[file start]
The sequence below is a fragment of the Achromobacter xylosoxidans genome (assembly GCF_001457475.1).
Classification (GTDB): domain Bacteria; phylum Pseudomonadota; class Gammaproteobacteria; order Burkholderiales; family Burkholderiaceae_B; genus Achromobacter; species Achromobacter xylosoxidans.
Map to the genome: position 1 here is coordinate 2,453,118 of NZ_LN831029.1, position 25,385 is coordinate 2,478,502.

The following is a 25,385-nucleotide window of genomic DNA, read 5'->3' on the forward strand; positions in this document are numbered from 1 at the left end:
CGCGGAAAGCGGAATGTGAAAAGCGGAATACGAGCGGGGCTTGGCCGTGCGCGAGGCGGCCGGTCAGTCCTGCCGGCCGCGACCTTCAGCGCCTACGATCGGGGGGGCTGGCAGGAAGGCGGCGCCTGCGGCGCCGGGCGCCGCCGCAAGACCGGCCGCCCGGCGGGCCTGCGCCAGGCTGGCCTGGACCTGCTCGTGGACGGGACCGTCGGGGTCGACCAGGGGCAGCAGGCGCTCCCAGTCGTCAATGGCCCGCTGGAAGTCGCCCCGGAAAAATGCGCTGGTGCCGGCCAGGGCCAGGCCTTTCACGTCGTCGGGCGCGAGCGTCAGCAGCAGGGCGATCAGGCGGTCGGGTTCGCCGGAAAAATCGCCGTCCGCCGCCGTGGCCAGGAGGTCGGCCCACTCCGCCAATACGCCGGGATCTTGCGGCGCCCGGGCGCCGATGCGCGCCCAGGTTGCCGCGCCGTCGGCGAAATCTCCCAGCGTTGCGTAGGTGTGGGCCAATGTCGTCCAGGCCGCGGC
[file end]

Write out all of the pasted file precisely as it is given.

The sequence below is a fragment of the Achromobacter xylosoxidans genome (assembly GCF_001457475.1).
Classification (GTDB): domain Bacteria; phylum Pseudomonadota; class Gammaproteobacteria; order Burkholderiales; family Burkholderiaceae_B; genus Achromobacter; species Achromobacter xylosoxidans.
Map to the genome: position 1 here is coordinate 2,453,118 of NZ_LN831029.1, position 25,385 is coordinate 2,478,502.

The following is a 25,385-nucleotide window of genomic DNA, read 5'->3' on the forward strand; positions in this document are numbered from 1 at the left end:
CGCGGAAAGCGGAATGTGAAAAGCGGAATACGAGCGGGGCTTGGCCGTGCGCGAGGCGGCCGGTCAGTCCTGCCGGCCGCGACCTTCAGCGCCTACGATCGGGGGGGCTGGCAGGAAGGCGGCGCCTGCGGCGCCGGGCGCCGCCGCAAGACCGGCCGCCCGGCGGGCCTGCGCCAGGCTGGCCTGGACCTGCTCGTGGACGGGACCGTCGGGGTCGACCAGGGGCAGCAGGCGCTCCCAGTCGTCAATGGCCCGCTGGAAGTCGCCCCGGAAAAATGCGCTGGTGCCGGCCAGGGCCAGGCCTTTCACGTCGTCGGGCGCGAGCGTCAGCAGCAGGGCGATCAGGCGGTCGGGTTCGCCGGAAAAATCGCCGTCCGCCGCCGTGGCCAGGAGGTCGGCCCACTCCGCCAATACGCCGGGATCTTGCGGCGCCCGGGCGCCGATGCGCGCCCAGGTTGCCGCGCCGTCGGCGAAATCTCCCAGCGTTGCGTAGGTGTGGGCCAATGTCGTCCAGGCCGCGGC